The American psychologist, Martin Seligman, conducted a study in gratitude. The essential essence of his findings were that grateful people are happier. You can read about this research in a book co-authored by my partner, This Book Has Feelings, if you’d like to find out more.

‘Positive emotions – like joy, gratitude, contentment, inspiration, and pride – are not just great at the time. Recent research shows that regularly experiencing them creates an ‘upward spiral’, helping to build our resources. So although we need to be realistic about life’s ups and downs, it helps to focus on the good aspects of any situation – the glass half full rather than the glass half empty.’

Action for Happiness Website

Sitting in the local leisure centre waiting for my children to finish their swimming lesson, I began to write my first small list of things I was grateful for. I saw a toddler in a red and white striped bathing suit enjoying the water. At that moment, my mood was lifted by the sight of the joy being experienced by a little girl I didn’t know. So that was one of my first entries, one of the first things I wrote down that I was thankful for. And having written it down means that I still remember it now, and the memory of it still makes me happy and I am still grateful for that moment.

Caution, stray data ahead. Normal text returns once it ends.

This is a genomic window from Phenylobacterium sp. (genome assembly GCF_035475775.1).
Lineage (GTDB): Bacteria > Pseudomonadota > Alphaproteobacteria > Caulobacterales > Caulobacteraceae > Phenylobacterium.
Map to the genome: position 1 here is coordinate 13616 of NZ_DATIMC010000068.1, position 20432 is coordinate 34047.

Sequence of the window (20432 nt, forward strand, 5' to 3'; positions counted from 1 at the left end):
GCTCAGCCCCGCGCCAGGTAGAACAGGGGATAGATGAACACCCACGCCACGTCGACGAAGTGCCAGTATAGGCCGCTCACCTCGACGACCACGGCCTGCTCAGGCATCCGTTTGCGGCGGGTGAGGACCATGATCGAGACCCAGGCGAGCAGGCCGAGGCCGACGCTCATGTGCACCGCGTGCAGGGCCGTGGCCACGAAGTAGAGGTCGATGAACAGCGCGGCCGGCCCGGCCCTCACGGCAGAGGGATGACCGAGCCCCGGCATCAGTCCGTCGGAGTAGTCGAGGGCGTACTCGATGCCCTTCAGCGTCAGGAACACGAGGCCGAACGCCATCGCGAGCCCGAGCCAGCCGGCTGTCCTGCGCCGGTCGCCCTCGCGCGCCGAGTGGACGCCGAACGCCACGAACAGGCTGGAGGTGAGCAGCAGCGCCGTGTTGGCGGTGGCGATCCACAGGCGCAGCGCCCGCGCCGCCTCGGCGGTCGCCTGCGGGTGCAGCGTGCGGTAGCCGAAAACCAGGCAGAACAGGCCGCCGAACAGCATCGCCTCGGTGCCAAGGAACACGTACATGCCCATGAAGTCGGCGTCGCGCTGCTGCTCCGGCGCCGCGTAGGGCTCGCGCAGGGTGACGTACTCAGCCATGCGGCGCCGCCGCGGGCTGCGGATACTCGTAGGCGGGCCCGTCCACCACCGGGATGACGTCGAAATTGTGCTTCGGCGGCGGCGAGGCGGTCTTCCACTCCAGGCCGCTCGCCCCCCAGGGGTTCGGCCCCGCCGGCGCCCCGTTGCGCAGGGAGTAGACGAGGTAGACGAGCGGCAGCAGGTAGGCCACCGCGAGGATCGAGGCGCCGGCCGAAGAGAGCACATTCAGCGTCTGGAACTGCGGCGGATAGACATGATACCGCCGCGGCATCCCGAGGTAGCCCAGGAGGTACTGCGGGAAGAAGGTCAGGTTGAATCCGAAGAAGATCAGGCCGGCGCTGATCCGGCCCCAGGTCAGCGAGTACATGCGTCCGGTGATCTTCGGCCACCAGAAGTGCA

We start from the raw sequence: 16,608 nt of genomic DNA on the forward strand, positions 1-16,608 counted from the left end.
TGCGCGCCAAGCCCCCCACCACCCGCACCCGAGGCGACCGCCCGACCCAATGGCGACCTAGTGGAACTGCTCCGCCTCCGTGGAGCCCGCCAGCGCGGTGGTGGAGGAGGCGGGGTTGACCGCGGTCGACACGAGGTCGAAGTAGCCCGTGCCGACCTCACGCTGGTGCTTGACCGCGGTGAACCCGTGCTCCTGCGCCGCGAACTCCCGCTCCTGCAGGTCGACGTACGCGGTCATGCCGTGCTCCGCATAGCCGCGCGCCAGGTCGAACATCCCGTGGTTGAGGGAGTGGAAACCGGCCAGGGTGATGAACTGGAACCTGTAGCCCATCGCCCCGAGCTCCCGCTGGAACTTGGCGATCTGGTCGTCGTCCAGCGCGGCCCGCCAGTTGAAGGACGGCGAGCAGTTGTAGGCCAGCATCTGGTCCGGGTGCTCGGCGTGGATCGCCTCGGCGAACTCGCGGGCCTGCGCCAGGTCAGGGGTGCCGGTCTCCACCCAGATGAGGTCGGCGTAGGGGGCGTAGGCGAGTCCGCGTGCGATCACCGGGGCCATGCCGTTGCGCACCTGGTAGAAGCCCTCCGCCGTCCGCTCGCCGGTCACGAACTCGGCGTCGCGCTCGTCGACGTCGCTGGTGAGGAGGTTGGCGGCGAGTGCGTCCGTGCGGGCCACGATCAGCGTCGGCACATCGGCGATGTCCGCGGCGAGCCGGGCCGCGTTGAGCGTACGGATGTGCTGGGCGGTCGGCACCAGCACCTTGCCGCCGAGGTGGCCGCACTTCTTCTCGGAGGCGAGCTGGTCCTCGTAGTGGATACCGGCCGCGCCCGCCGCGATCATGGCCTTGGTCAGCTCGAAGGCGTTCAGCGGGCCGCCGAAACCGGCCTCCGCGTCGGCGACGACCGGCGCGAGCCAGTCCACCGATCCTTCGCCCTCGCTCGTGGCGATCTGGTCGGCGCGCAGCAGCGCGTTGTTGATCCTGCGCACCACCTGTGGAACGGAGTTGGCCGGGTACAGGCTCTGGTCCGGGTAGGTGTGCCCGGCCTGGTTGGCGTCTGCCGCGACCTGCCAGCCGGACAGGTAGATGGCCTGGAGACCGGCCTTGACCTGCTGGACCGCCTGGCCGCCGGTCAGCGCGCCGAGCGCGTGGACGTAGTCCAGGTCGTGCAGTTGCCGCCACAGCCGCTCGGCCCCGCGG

Some days I do this I have to stop myself writing pages and pages of things I am grateful for. Other days I struggle to find more than being alive, my family, and having a roof over my head – but that’s a lot.